Today it’s the last building standing on a lonely stretch of Ridge Avenue in Sharswood, a vacant-eyed skeleton that looks as if it might crumble any second. But back in the day, this emaciated Victorian knew how to party. Operating as the Checker Cafe (later, the Checker Club), it was part of a bustling African American entertainment district where jazz performers like Pearl Bailey, Cab Calloway, and Bessie Smith honed their craft.
It’s a bit ironic that the Checker is the only one of those Ridge Avenue joints to survive. It wasn’t the biggest or best known of the venues that lined the avenue during North Philadelphia’s jazz heyday in the mid-20th century. That distinction was probably held by the Pearl Theater on the next block, where Bailey and her sister Jura worked as ushers, and brother Bill tended the candy counter.
Trumpeter Cullen Knight, who grew up a block away, says the Checker was where musicians hung out before and after the shows, partly because the food and the house trio were equally reliable. Its motto was “Good Food. Good Cooks. Good Service.” Among those providing service was Pearl Bailey, who did a stint as a singing waitress and is now immortalized by a mural on the building’s south side. In the '30s, a gay singer known as the “Sepia Gloria Swanson” was also a regular.
While some clubs, like Ridge Cotton Club and Blue Note, took their inspiration from famous Harlem venues, the Checker got its name from the black-and-white pattern painted on the ground floor. Its horseshoe-shaped bar had just enough space in its curve for a small band. Tables occupied the rest of the room.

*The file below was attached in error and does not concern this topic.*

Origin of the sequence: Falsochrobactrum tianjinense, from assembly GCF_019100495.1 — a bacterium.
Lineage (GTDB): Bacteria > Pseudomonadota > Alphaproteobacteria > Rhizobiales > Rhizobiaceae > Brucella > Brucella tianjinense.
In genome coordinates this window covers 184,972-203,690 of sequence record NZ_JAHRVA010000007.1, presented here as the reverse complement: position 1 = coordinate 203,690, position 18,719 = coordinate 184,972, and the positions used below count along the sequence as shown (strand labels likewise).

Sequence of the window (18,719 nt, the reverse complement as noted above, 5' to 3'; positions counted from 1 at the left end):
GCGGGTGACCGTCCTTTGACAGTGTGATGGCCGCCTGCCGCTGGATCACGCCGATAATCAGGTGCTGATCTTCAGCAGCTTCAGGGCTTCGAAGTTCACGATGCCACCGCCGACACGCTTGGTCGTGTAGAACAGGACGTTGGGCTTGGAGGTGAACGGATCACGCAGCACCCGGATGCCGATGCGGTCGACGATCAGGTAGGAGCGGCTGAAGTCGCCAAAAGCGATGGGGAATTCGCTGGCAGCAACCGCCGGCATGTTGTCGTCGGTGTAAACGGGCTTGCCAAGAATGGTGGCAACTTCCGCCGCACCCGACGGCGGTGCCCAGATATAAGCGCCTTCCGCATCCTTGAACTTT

Like so many corner bars in Philadelphia, the Checker started out as a house. The first section of the handsome brick Victorian, which sits on a triangular block at Oxford and 21st Streets, was completed in 1890 and extended in stages. By 1915, the sliver building ran the length of its Oxford Street block. The ridiculously stretched-out facade was broken up with two large bay windows and an ornate, iron balcony. Male patrons entered the Checker from the corner of Ridge, under a dramatic turret that somehow still clings to the windowless shell, while “ladies” had a less conspicuous entrance on Oxford.
Ridge Avenue began to go downhill after riots hit North Philadelphia in 1964, and the blocks of music clubs are now silent vacant lots. The Philadelphia Housing Authority, which is embarking on a massive urban renewal project in Sharswood, was intent on eliminating the Checker Cafe. The demolition was stopped after jazz historian Faye Anderson alerted federal officials to the building’s importance as the surviving relic of the avenue’s great musical past. What happens next is unclear, but as long as the Checker stands, Ridge Avenue’s contribution to jazz history won’t be forgotten.